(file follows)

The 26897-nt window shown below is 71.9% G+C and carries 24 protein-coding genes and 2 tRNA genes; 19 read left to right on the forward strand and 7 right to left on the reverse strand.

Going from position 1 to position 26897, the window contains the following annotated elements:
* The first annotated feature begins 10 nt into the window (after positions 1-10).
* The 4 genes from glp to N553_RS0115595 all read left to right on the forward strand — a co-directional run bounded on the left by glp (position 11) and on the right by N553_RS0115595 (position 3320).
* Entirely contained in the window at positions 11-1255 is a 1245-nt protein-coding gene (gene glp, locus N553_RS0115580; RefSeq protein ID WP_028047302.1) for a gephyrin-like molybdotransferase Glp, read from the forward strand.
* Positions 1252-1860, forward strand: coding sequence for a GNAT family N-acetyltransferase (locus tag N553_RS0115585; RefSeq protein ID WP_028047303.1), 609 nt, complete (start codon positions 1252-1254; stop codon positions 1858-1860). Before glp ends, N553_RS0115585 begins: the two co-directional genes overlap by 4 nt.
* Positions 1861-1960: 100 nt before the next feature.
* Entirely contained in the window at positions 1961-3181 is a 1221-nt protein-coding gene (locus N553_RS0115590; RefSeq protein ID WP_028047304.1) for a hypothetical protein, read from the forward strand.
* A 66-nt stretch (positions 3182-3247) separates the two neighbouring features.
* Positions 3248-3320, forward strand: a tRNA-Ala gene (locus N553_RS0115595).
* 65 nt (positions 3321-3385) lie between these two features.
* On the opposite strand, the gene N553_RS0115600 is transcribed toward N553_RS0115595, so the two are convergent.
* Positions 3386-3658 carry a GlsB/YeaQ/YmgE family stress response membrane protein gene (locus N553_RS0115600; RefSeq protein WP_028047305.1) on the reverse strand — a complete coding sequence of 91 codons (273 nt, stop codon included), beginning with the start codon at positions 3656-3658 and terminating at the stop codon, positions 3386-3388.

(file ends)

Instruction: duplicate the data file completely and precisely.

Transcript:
The 26897-nt window shown below is 71.9% G+C and carries 24 protein-coding genes and 2 tRNA genes; 19 read left to right on the forward strand and 7 right to left on the reverse strand.

Going from position 1 to position 26897, the window contains the following annotated elements:
* The first annotated feature begins 10 nt into the window (after positions 1-10).
* The 4 genes from glp to N553_RS0115595 all read left to right on the forward strand — a co-directional run bounded on the left by glp (position 11) and on the right by N553_RS0115595 (position 3320).
* Entirely contained in the window at positions 11-1255 is a 1245-nt protein-coding gene (gene glp, locus N553_RS0115580; RefSeq protein ID WP_028047302.1) for a gephyrin-like molybdotransferase Glp, read from the forward strand.
* Positions 1252-1860, forward strand: coding sequence for a GNAT family N-acetyltransferase (locus tag N553_RS0115585; RefSeq protein ID WP_028047303.1), 609 nt, complete (start codon positions 1252-1254; stop codon positions 1858-1860). Before glp ends, N553_RS0115585 begins: the two co-directional genes overlap by 4 nt.
* Positions 1861-1960: 100 nt before the next feature.
* Entirely contained in the window at positions 1961-3181 is a 1221-nt protein-coding gene (locus N553_RS0115590; RefSeq protein ID WP_028047304.1) for a hypothetical protein, read from the forward strand.
* A 66-nt stretch (positions 3182-3247) separates the two neighbouring features.
* Positions 3248-3320, forward strand: a tRNA-Ala gene (locus N553_RS0115595).
* 65 nt (positions 3321-3385) lie between these two features.
* On the opposite strand, the gene N553_RS0115600 is transcribed toward N553_RS0115595, so the two are convergent.
* Positions 3386-3658 carry a GlsB/YeaQ/YmgE family stress response membrane protein gene (locus N553_RS0115600; RefSeq protein WP_028047305.1) on the reverse strand — a complete coding sequence of 91 codons (273 nt, stop codon included), beginning with the start codon at positions 3656-3658 and terminating at the stop codon, positions 3386-3388.